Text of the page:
Despite concerns of a recession and stock market volatility in the U.S., the country's security industry experienced steady growth of 7 percent. Against this positive backdrop, adoption of new technologies like AI is increasing. Tim Palmquist, Vice President of Americas at Milestone Systems, is upbeat about the potential of AI and the change it may bring to the industry, comparing AI to the invention of IP cameras. "We believe that the realization, the ability to execute on AI and machine learning, will be an equally big disruption to our industry." When we can begin to automate, to make the technology think and execute on its own, the future looks very interesting with it, he said.
Most of the growth in AI usage will come from companies replacing old analog cameras with newer models that are capable of AIanalytics. "They stuck on analog way too long. They are coming to a point where analytics justify changing over to IP cameras,” Tom Cook, Hanwha Techwin's North America Senior Vice President of Sales explained.
Adoption Likely to Take Time
Jeff Whitney, Vice President of Marketing at Arecont Vision Costar, which was acquired by Costar Technologies, said it could take some time before AI becomes a common technology. Whitney said the adoption of new technologies in the industry could be slow. It took some time for people to get used to IP cameras too, he added. Although they were introduced 18 years ago, there are still people who don't know how to map out a coverage area using IP cameras.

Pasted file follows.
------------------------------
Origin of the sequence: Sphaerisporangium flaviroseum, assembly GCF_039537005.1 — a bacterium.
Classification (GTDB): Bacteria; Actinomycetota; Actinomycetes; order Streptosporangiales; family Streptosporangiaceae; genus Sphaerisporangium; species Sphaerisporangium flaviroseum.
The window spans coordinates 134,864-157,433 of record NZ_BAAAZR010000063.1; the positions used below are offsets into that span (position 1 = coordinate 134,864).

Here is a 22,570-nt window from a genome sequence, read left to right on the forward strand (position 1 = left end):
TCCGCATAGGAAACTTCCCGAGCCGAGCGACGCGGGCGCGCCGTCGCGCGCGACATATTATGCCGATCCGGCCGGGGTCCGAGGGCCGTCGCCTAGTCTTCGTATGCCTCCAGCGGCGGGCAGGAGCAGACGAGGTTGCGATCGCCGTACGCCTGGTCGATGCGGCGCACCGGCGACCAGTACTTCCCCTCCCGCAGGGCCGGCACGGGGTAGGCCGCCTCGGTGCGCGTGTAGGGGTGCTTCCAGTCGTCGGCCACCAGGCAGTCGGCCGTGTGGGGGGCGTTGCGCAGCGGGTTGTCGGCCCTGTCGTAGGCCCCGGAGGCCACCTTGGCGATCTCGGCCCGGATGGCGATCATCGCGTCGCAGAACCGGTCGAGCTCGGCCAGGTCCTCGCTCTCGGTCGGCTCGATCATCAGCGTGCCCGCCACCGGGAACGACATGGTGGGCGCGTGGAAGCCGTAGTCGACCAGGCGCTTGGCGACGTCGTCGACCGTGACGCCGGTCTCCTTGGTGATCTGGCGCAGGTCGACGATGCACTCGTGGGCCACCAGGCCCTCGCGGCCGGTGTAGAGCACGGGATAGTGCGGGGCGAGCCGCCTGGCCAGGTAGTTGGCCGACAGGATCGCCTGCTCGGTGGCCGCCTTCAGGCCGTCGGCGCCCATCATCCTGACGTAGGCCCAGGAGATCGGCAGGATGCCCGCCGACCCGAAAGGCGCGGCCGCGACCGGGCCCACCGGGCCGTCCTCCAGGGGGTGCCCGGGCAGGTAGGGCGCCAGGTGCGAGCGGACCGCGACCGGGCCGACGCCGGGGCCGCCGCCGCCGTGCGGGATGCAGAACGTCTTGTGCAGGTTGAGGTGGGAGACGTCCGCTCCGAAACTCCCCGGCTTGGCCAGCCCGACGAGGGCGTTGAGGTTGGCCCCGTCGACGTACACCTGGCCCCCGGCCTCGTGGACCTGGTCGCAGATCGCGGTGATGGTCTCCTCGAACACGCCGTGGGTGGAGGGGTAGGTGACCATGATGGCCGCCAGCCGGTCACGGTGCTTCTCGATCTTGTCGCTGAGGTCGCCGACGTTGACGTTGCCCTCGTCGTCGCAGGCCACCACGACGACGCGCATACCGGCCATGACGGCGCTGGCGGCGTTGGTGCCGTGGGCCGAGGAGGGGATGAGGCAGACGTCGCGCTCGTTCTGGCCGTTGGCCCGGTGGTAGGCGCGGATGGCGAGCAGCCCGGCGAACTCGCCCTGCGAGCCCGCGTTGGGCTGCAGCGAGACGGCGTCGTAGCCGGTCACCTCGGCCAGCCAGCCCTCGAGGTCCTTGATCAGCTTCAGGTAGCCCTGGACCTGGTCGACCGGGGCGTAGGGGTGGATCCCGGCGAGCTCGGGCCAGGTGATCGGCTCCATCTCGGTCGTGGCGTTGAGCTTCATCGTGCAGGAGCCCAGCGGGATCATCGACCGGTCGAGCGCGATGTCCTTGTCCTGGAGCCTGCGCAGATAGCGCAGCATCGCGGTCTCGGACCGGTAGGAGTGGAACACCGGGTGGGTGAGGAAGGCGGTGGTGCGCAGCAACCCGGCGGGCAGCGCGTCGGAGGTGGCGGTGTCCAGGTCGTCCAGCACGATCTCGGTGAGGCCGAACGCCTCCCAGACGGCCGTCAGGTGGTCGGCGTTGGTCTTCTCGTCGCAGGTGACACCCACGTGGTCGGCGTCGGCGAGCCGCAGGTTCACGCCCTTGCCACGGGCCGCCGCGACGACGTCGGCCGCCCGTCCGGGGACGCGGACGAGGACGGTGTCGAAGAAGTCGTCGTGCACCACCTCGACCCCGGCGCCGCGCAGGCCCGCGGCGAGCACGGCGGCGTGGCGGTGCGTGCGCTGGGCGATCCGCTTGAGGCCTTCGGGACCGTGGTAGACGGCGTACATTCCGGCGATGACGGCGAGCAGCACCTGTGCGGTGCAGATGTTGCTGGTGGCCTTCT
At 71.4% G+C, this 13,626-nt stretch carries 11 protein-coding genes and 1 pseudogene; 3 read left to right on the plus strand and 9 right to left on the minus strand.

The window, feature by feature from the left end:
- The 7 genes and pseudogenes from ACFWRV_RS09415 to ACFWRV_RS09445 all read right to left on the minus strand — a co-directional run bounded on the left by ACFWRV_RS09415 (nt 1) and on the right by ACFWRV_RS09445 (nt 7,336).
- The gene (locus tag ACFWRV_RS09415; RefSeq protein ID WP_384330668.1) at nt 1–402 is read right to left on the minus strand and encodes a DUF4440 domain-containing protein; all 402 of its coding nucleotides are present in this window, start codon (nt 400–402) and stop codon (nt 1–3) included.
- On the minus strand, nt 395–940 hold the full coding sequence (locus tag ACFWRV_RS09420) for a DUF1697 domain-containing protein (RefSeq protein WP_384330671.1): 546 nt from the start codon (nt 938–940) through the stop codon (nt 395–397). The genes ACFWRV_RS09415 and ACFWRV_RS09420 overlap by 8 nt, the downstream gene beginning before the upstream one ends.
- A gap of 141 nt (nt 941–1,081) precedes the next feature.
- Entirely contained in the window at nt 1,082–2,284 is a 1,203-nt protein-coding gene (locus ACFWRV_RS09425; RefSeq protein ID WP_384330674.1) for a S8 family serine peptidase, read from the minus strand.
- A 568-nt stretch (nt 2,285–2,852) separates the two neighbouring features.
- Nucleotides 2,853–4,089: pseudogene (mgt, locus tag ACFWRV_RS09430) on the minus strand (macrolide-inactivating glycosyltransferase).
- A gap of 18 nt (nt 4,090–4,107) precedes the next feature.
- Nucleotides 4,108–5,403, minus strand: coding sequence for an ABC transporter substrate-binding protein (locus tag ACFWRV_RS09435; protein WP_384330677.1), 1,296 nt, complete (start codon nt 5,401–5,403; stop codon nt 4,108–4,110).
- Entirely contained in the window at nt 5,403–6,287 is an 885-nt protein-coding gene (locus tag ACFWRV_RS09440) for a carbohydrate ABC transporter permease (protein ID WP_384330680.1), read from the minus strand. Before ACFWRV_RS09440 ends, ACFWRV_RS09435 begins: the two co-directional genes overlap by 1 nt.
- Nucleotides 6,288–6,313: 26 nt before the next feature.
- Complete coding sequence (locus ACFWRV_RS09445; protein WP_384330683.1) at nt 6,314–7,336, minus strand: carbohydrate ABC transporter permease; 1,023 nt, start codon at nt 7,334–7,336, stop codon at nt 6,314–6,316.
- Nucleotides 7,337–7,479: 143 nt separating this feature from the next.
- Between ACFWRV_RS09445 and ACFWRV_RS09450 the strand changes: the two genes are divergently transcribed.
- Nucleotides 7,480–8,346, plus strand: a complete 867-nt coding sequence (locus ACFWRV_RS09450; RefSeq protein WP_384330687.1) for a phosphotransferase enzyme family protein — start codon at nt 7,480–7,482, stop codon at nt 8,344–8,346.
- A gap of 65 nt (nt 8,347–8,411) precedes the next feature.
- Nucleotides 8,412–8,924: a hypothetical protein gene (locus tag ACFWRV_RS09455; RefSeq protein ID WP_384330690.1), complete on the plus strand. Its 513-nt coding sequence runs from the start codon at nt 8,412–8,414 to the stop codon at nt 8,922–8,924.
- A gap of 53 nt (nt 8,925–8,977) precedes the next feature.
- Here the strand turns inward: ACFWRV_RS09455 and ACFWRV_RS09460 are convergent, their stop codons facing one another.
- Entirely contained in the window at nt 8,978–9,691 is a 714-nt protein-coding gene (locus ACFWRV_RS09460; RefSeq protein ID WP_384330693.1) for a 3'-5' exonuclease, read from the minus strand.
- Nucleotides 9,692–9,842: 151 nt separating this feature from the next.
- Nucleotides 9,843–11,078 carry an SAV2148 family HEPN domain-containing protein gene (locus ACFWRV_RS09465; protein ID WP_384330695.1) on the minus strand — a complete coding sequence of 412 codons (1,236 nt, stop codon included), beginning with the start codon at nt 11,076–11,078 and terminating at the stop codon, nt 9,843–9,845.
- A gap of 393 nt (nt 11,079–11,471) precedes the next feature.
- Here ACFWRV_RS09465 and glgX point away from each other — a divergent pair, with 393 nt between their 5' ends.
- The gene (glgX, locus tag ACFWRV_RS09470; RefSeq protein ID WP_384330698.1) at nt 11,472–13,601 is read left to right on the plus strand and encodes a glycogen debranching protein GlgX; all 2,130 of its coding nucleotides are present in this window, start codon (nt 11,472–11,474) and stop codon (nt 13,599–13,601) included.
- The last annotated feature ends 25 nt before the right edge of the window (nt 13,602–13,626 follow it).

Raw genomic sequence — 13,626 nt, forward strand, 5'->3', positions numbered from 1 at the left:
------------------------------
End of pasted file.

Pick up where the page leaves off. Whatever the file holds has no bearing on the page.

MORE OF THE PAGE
Many people selling security products are older former members of the military or the police. "Older people may have a challenge with understanding the most benefits they can get out of AI," Whitney said. "And I think AI, unless it's really simple to implement, a lot of dealers and integrators may have a challenge for a few years before they get used to it.”
This is very similar to when IP cameras and multisensor cameras were first introduced. Kayce Baker, Regional Marketing Manager of Sony Video Security Products at Bosch Security Systems, noted that currently the U.S. has not deployed AI as robustly as other countries have in terms of surveillance. "Sometimes the U.S. is a little slower to take on certain things than other countries due to testing, privacy laws and other restrictions. In Asia, especially China, where it seems a lot of AI is being used and tested, to track people and know where they are." In the U.S. there are some AI deployments in places like train stations and subway systems. "It's getting there. It hasn't been fully adopted just yet. But we are getting there," Baker said.